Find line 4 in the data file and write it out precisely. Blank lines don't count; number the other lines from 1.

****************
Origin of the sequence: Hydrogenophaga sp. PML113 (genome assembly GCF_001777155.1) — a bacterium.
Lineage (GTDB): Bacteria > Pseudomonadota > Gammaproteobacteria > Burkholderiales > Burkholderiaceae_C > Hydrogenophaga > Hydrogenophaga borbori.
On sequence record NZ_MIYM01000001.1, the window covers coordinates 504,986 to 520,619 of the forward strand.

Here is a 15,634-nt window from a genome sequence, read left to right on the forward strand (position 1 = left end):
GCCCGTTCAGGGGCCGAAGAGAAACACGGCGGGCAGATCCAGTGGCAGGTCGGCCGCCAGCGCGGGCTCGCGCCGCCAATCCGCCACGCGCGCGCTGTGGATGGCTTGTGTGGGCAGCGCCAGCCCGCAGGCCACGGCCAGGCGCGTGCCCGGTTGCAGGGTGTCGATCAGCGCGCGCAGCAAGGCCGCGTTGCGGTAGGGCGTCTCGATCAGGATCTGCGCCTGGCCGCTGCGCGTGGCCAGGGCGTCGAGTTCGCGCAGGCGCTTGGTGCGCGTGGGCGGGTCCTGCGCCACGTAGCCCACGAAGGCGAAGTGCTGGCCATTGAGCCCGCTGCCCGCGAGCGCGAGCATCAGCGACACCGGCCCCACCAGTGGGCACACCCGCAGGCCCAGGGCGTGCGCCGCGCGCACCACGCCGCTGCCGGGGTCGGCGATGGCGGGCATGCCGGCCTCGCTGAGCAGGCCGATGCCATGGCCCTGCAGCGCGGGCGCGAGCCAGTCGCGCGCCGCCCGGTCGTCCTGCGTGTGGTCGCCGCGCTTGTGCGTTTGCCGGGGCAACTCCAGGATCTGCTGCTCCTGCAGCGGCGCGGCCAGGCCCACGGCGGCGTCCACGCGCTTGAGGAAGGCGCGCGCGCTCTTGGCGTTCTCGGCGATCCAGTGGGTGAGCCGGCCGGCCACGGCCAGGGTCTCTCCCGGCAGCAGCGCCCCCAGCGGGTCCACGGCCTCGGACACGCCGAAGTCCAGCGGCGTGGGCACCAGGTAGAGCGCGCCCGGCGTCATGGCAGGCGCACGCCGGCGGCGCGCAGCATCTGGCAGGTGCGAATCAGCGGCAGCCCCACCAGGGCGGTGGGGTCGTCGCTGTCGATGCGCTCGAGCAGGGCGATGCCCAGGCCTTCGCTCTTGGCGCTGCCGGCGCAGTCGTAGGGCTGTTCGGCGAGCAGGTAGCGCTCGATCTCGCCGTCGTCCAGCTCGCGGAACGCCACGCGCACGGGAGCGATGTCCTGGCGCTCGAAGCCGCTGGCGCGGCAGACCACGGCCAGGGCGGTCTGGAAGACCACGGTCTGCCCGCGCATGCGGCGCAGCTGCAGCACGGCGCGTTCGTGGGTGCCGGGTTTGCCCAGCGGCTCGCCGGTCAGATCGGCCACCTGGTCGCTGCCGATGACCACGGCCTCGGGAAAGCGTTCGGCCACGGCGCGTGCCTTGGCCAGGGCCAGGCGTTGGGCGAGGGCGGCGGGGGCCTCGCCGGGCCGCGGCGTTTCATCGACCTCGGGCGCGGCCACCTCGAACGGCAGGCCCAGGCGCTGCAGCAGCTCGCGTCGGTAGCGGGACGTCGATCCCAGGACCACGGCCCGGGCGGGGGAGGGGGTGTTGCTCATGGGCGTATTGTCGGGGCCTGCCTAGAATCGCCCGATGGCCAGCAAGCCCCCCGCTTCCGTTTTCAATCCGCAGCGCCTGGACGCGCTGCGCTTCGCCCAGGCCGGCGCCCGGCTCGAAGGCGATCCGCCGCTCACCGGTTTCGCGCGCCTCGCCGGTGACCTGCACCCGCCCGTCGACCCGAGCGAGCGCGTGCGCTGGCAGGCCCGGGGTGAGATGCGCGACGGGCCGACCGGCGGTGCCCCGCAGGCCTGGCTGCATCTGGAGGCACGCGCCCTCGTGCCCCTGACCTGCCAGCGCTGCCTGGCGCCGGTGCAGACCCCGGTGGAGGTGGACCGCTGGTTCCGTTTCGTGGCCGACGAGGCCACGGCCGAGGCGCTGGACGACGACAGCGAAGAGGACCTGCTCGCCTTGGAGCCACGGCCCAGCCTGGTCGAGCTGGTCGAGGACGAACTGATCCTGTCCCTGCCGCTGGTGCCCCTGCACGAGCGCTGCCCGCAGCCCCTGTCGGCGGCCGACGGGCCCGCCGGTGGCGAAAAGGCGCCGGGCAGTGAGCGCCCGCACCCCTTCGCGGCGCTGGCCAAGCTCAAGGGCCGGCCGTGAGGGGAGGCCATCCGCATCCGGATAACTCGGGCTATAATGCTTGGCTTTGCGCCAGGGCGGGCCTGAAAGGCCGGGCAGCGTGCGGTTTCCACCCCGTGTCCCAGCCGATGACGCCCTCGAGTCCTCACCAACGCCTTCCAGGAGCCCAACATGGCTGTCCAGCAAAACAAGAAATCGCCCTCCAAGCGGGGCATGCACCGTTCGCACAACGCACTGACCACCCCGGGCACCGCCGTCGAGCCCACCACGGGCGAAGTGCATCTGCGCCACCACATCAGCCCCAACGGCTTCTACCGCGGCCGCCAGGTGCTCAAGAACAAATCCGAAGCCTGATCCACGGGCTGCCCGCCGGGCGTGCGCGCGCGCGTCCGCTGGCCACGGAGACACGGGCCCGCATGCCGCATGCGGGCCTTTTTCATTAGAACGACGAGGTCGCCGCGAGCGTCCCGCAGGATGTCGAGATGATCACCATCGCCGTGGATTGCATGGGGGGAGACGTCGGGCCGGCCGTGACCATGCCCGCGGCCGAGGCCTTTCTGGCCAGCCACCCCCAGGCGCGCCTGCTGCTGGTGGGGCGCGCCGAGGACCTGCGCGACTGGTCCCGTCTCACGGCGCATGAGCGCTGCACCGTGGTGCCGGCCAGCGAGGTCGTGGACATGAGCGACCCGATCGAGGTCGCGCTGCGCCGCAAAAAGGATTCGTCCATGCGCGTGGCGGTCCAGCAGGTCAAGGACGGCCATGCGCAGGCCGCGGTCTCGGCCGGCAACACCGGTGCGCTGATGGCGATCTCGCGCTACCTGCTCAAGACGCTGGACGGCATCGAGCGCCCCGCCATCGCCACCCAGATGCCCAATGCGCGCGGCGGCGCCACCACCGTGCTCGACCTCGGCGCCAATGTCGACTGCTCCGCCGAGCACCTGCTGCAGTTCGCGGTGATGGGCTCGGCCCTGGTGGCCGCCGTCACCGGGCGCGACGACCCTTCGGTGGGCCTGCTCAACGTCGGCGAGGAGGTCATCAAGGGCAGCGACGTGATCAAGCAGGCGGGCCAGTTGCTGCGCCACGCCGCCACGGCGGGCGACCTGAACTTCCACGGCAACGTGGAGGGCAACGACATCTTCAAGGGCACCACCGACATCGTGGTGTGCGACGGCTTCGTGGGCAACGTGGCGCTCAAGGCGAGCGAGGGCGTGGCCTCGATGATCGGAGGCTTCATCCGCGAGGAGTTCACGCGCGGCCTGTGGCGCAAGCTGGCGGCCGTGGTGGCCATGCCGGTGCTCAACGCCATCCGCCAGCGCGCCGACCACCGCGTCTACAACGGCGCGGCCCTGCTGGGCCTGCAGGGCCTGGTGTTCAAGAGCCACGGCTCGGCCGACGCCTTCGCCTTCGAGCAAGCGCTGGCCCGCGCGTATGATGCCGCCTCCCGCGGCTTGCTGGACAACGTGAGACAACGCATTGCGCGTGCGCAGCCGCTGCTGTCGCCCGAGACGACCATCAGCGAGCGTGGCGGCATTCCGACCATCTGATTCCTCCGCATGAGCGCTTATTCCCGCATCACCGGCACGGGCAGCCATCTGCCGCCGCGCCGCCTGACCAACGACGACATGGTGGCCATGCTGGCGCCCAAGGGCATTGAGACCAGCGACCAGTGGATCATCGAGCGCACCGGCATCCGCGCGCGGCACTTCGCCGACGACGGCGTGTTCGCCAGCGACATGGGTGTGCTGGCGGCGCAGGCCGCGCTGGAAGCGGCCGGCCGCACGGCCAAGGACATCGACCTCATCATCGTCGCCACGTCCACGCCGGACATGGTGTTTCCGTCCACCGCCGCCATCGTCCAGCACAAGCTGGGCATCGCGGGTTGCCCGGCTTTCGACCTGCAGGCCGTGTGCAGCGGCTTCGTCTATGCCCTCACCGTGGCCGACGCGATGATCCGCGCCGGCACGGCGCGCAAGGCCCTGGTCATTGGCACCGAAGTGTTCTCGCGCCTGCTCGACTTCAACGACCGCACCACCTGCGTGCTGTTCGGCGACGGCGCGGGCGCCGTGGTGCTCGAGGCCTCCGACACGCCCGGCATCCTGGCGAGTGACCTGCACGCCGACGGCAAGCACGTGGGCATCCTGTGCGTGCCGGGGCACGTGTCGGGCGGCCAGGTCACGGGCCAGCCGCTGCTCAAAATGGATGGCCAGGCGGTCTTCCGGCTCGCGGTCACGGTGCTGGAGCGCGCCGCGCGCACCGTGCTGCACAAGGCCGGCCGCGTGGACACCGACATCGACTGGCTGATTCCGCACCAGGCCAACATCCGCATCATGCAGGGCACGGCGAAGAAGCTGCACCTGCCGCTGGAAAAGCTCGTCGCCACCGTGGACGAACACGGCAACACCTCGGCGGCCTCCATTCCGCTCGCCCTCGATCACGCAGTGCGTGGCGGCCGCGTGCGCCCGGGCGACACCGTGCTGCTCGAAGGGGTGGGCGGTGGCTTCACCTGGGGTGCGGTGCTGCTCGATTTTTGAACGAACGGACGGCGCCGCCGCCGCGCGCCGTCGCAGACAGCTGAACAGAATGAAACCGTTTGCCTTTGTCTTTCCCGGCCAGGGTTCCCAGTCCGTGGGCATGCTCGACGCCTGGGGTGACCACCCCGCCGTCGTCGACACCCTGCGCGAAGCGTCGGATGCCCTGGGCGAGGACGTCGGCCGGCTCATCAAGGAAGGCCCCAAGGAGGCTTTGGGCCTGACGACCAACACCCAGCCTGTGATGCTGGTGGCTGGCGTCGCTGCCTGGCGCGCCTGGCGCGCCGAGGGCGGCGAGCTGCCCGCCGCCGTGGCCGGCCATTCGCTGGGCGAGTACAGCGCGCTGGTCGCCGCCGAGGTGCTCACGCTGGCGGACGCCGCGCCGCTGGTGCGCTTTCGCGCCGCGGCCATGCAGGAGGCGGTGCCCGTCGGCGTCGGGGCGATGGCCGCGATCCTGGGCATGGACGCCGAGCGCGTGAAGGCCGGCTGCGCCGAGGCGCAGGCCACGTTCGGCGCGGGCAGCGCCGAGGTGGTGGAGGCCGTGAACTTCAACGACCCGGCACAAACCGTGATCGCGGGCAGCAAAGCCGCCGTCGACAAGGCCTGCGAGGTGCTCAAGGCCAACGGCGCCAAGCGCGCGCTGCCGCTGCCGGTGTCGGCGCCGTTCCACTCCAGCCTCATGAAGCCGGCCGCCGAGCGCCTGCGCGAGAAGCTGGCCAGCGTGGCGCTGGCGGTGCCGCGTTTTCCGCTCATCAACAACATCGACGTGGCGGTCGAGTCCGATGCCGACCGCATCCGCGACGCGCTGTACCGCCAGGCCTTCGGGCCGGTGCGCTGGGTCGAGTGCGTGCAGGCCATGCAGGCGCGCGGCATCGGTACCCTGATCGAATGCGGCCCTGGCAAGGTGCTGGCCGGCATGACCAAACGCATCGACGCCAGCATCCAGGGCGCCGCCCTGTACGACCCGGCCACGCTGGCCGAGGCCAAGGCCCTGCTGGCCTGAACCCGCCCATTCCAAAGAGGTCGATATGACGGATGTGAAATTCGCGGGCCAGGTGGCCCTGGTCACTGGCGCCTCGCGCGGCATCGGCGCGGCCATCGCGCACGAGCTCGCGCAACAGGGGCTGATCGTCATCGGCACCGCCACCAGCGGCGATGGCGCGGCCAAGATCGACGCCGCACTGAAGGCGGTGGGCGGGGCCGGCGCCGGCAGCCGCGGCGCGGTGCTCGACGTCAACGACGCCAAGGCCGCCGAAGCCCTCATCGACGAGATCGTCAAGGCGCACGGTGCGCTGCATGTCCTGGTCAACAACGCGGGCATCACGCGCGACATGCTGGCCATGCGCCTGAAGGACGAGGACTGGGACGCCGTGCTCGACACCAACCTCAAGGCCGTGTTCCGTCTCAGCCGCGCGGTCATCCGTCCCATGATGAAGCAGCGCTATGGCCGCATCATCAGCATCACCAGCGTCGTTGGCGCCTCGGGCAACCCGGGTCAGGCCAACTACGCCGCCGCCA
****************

Here is a 15,634-nt window from a genome sequence, read left to right on the forward strand (position 1 = left end):